As I see it, the whole point of deconstructionist literary criticism is that it's not understandable. And I don't mean, not understandable by the hoi polloi; deconstructionist literary criticism fails if anybody, up to and including Derrida-quoting luminaries manage to make any sense of it. I think deconstructionist literary criticism is a huge hoax played on society by a group of literary pranksters, who compete on seeing how far they can trick their marks into accepting and admiring meaningless drivel.

      I e

  • As somebody who gets a lot of reaction on people not being able to understand what they read, this happened only now? I have a system with coins that selects yes/no that has a better understanding than humans.

  • Maybe AI would have read the operator's manual better for Hawaii's emergency alert system ...
  • Another land mark of not A.I. achieved. Soon every task a human can do that can be done by a machine will also not be A.I.!

  • by PPH ( 736903 )

    Who is this Al guy everyone is speaking of?

  • Then they'll SEE how good its comprehension really is!

    • SMight be interesting if it used moderation to weight inputs.

      Nothing below +3, with some sort of categorization by moderation type (Funny, Insightful, etc.).

      Let one of these systems process 10 years of Slashdot comments, see what comes out.

      Better yet, time limit response inputs for test questions.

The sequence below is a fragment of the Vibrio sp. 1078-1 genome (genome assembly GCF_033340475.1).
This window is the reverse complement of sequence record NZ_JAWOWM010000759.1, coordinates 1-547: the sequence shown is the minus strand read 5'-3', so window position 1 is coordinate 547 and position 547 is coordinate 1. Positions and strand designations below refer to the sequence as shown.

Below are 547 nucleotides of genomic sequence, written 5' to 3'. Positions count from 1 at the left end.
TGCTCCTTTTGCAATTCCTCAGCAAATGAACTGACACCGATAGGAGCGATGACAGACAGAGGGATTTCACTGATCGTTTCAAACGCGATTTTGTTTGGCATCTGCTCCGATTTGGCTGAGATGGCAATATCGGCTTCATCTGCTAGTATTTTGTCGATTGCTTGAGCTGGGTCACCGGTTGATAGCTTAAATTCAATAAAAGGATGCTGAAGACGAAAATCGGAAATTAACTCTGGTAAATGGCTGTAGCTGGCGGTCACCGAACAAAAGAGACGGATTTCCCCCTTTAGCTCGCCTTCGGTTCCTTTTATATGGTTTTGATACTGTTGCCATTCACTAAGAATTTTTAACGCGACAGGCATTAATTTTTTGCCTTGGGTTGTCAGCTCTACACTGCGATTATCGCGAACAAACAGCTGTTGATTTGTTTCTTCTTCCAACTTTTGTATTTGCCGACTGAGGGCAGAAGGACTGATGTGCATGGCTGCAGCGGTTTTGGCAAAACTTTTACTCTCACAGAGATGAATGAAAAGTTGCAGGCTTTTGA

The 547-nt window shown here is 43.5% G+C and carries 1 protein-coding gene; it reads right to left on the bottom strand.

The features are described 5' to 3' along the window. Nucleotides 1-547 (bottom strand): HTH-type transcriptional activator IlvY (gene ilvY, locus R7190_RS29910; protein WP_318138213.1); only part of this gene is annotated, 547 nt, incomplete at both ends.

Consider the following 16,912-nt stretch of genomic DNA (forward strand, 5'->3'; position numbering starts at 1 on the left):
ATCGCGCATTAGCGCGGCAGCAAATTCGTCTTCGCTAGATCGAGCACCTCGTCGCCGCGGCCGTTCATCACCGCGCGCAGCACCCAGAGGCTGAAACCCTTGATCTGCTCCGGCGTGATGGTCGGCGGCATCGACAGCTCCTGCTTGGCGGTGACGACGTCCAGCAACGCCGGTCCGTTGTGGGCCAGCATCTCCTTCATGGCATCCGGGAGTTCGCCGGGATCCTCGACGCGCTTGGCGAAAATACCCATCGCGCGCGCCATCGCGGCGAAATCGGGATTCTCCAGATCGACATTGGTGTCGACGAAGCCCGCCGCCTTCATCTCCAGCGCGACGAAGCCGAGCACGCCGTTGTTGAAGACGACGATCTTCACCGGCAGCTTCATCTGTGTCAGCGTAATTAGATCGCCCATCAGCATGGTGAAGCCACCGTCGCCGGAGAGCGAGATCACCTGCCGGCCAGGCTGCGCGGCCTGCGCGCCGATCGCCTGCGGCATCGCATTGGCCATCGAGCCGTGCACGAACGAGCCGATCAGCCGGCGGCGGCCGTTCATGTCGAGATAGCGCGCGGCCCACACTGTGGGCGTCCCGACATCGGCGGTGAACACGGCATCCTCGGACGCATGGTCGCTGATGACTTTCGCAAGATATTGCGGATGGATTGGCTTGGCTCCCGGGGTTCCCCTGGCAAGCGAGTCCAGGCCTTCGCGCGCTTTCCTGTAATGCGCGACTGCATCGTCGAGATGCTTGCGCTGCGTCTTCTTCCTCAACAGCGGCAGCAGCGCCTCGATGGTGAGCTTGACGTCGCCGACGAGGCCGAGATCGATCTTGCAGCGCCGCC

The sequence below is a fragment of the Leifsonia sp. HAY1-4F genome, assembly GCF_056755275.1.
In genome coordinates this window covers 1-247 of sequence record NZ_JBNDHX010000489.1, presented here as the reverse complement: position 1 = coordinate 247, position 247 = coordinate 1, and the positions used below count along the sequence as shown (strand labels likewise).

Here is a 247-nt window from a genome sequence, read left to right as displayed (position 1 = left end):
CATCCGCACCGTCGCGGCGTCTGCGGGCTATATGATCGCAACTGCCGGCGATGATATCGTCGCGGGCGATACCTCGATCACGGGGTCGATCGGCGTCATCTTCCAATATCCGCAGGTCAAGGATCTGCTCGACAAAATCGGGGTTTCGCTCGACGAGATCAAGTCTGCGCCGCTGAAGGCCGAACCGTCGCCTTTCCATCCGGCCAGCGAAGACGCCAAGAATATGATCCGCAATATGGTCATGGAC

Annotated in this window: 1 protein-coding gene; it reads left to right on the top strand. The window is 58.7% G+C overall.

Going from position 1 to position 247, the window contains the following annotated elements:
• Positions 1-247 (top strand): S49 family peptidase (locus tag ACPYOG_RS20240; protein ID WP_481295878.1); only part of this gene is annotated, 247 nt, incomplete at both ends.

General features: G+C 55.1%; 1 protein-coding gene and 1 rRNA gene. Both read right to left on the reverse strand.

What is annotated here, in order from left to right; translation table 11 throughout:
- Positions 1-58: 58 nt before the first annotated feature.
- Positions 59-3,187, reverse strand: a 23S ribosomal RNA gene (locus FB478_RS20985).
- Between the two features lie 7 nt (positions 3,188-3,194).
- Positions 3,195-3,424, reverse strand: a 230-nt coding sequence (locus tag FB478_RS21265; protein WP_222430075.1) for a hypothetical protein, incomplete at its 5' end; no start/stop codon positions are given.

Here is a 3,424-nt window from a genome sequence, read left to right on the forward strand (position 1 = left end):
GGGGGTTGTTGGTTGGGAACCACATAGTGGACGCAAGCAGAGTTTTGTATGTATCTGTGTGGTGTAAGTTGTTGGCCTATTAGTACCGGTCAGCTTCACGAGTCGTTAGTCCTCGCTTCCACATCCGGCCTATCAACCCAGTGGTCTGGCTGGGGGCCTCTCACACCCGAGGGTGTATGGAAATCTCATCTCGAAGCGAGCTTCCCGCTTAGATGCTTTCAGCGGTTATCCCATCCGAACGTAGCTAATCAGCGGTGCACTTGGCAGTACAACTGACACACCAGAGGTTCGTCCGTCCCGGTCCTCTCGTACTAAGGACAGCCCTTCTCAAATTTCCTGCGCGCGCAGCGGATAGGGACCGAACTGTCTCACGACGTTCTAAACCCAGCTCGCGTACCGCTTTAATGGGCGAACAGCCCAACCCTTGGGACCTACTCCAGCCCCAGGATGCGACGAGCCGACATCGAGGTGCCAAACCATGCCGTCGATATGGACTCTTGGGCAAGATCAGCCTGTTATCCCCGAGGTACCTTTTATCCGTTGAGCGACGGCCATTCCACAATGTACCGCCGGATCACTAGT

• My *dog* reads better than some of the younger people graduating from high school.
  • The Text to be "Comprehended":
    "The principle is mix the adhesive in a 1:1 ratio by weight. To mix the adhesive fill the bucket one third the up with Part A and weigh it subtracting the Tare weight. The bucket weighs 25 ounces and the scale reads 25 pounds. How much should hardener should we add to the bucket.
    Note: The Part A adhesive is 19.2 pounds per gallon and The Part B adhesive is 12.7 pounds per gallon."

    Feeds the text to an AI...
    Raw parse tree is generated and up comes a google search about Vaping and

  • AI might PARSE sentences better than humans, and even relate it to other text... according to the way humans read its output.

    But today's state of "AI" doesn't "comprehend" a damn thing.

    There is nothing to do the comprehending. There is no mind. This is a completely one-off, specifically programmed task. Which we already know computers are good at.

    But "comprehension"? Not a chance.